The paper "The Effects of Humidity on Performance of Electric Vehicles" is a great example of a report on engineering and construction. In applications such as electric vehicles, components such as inverters and electric motors are highly sensitive to environmental conditions such as humidity. Such uncontrolled environmental conditions may affect the reliability and performance of the vehicle, as a result, increasing maintenance costs and events of failures. This paper focuses on how electric vehicles are affected by humidity. The effect of humidity on batteries and electric motors and inverters is discussed.
Further, the current EV technologies in regards to humidity are compared. Also examined include a range of technical problems and to improve the performance of EV with regard to humidity (Ciprian & Lehman 2009). Electric vehicles (EV) provide a platform that allows for advanced energy management which gives rise to advantages such as low running cost and simplicity of use (Khayyam et al 2008). In a typical electric car, the inverter and the electric motor are packed up as a single unit along with the heat sink that is set in the middle (Ciprian & Lehman 2009).
The heat sink consists of a cold chamber developed with the view of absorbing maximal heat losses from the unit consisting of electric motor and inverter. A study by Lohse-Busch (2004) to examine the capability of thermal overload of the electric inverter and motor unit found that the unit experiences a range of challenges that aside from the packaging and design, has a host of concerns due to their temperature limits. The researcher demonstrated that the inverter and the motor temperatures rise during operation.
Hence, they become susceptible to variations in humidity affecting their operation (Lohse-Busch 2004). Comparison of Current EVs Electric vehicle components are the electric motor for vehicle propulsion, battery for storing energy, power control system, mechanical transmission, and a generator. Currently, the main types of EVs exist include plug-in electric vehicles (PEV), plug-in hybrid electric vehicles (PHEVs), battery electric vehicles (BEVs), and Extended-range electric vehicles (TVA 2013). First, plug-in electric vehicles (PEV) included automobiles that are rechargeable from an external electric source. Energy is stored in rechargeable battery packs that drive the wheels. Two types of PEVs currently exist, namely plug-in hybrid electric vehicles (PHEVs) and battery electric vehicles (BEVs).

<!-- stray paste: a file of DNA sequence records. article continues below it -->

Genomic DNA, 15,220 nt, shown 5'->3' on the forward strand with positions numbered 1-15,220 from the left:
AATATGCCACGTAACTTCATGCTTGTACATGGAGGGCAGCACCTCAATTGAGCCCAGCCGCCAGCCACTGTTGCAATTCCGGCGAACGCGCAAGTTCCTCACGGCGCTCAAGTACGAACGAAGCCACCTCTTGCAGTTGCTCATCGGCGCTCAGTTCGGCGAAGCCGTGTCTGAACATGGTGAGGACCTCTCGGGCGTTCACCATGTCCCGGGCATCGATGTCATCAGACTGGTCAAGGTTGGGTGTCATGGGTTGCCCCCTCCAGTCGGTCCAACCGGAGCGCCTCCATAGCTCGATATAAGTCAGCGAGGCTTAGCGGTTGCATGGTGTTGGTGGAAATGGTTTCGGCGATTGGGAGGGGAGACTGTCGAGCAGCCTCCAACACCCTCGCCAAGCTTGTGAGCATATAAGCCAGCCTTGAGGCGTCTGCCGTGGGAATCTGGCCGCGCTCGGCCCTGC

BEVs contain no combustion engines. They are rechargeable from an electric grid. On the other hand, PHEVs have electric drive systems and a combustion engine that recharges the battery. BEVs are all-electric vehicles since they have no internal combustion engine. Therefore, they have to be plugged into an electric power source to recharge the battery (Rahman, Zhang & Zhu 2008). Unlike PHEVs, they need large batteries of more than 35-kilowatt hours (TVA 2013). PHEVs, therefore, rely on an electric battery that supplements the conventional internal engine combustion, which in turn increases the fuel-efficiency of the car.
Additionally, the electric motor reduces the idling of the engine and increases the vehicle’ s capability to accelerate or start. Unlike BEVs, they are dual-fuel cars where the internal combustion of the engine and electric motor are capable of driving the wheels (Yang & Roorda 2012). Both the plug-in hybrid cars and hybrid cars use a battery and internal combustion to drive electric motor. The difference between them, however, is that while plug-in hybrid vehicles can be recharged using an electric power source or outlet, the hybrids cannot (TVA 2013).